Well, how about them apples?  My dearly beloved ordained sisters were wrong.  I had a right to expect them to care for me.  As a human being, a person, a creation of God, I was supposed to be taken care of when I was needful.

The first and most important thing I got from reading the Holy Bible was self-respect.  I was valuable and should be treated right—which brings us back to being a wholly owned subsidiary of The State.

Being totally poor (most people don’t realize it but being on Social Security Disability puts you below the poverty line), I traveled to medical appointments by Medicaid transportation, which meant I had to call and schedule rides.  It was 2001 and the Onondaga County Dept. of Social Services had given the dispatch contract to some agency that was somehow connected to the local medical society.  I didn’t know anything about that; all I knew was that when I called for a ride I always seemed to get the same woman.  She was young and a bully.  She was nasty and demanded information that I didn’t have nor should have been expected to have.  She would frequently slam me onto “hold” without warning or explanation.  One day she kept me tying up the phone in my doctor’s office for nearly half an hour with her repeated holds.  She was surly, unreasonable, illogical and a total bitch.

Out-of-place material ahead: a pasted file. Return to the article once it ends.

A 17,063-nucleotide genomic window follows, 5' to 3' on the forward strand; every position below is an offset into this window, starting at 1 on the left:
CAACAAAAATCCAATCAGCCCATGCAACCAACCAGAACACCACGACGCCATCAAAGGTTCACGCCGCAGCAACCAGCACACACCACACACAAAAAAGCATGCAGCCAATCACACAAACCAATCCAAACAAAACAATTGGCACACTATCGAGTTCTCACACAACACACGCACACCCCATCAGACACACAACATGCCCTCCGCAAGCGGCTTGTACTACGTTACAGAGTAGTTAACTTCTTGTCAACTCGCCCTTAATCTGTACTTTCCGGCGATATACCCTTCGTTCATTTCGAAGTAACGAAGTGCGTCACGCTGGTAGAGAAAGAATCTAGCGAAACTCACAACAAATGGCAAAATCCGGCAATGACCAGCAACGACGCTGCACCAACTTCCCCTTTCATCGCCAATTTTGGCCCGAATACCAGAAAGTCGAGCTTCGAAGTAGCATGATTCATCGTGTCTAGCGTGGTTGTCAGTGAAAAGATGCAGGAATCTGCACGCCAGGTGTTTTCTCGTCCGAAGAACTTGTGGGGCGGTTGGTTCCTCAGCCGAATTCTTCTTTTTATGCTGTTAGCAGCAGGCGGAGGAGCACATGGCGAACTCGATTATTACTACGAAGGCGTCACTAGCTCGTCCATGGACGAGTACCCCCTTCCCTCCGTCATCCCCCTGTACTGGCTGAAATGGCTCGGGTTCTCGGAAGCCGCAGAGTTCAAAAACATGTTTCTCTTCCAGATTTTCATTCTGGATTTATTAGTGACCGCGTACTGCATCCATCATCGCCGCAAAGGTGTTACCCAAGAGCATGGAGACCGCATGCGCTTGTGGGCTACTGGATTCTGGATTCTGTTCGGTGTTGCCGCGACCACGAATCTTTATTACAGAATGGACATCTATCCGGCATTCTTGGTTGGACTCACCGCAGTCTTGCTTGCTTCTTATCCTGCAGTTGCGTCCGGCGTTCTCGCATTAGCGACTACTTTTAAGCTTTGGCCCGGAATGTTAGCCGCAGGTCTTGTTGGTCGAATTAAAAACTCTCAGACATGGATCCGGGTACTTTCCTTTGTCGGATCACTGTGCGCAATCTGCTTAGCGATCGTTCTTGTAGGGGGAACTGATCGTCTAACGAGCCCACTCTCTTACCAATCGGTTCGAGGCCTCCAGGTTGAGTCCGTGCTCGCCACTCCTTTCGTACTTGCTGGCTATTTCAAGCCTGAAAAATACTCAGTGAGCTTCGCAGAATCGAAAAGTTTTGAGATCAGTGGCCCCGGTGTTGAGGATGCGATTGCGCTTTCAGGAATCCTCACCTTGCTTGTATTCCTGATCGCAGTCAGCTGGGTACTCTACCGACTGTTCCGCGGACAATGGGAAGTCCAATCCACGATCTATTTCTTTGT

I finally filed a complaint against her with her supervisor.  The supervisor backed the girl and denied my complaint.  I had to deal with this nasty girl several times a week and it upset me terribly.  Coming off a quarter of a century of antidepressants, I was pretty fragile and easily pushed into tears and depression, so I called the supervisor’s supervisor, who gave me the same line as the supervisor.

Then one day I was lying in bed in my little efficiency apartment in Loretto.  My home health aide du jour—Kathy, a big, blousy redhead—was working in the kitchen.  I placed a call to order Medicaid transportation and got The Bitch, again.  After the call, I started crying—and my aide started yelling at me.  She said, “You’ve got to do something about this!  If she’s treating you this way then she’s treating everybody this way!  You are smart enough and strong enough to do something about it and you have to!”